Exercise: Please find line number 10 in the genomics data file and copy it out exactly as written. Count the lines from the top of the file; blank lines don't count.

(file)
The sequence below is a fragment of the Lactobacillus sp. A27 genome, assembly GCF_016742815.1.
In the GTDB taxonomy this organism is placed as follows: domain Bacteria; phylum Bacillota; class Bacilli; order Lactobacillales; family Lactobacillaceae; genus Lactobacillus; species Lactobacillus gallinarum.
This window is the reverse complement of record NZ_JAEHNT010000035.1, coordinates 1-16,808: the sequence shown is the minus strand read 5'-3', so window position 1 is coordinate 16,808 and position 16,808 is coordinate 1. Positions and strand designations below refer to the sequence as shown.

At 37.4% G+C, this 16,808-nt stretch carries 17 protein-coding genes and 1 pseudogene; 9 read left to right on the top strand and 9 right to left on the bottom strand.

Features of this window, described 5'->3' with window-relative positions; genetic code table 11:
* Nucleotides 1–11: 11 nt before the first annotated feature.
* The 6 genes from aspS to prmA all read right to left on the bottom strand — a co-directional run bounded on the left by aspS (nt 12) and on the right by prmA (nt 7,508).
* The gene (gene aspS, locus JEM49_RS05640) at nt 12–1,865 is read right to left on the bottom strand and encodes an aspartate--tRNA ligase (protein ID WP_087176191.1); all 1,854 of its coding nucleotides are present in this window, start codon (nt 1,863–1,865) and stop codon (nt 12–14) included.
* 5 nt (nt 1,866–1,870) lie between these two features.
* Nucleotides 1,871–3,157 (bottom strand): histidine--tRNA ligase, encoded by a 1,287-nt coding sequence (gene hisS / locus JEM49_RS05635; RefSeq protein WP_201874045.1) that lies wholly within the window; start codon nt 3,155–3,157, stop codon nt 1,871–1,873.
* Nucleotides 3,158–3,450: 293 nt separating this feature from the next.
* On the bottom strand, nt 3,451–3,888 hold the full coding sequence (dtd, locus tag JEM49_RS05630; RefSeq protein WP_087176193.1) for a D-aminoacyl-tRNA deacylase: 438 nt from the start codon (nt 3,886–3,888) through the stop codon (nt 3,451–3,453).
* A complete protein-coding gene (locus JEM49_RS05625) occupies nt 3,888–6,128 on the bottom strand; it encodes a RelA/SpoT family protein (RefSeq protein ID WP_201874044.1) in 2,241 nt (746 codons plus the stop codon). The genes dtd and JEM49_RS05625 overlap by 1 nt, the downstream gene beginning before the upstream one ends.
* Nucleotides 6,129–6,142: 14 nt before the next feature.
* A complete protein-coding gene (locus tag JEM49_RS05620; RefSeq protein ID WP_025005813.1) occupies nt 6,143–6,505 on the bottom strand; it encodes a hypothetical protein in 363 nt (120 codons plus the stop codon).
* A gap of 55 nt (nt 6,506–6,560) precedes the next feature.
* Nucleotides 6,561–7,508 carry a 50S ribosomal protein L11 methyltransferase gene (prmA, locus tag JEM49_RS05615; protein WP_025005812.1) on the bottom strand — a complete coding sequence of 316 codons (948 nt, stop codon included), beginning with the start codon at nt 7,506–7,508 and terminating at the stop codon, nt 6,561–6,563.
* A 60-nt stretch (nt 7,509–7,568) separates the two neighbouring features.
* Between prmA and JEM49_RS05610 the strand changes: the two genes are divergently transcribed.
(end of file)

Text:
* Nucleotides 1,871–3,157 (bottom strand): histidine--tRNA ligase, encoded by a 1,287-nt coding sequence (gene hisS / locus JEM49_RS05635; RefSeq protein WP_201874045.1) that lies wholly within the window; start codon nt 3,155–3,157, stop codon nt 1,871–1,873.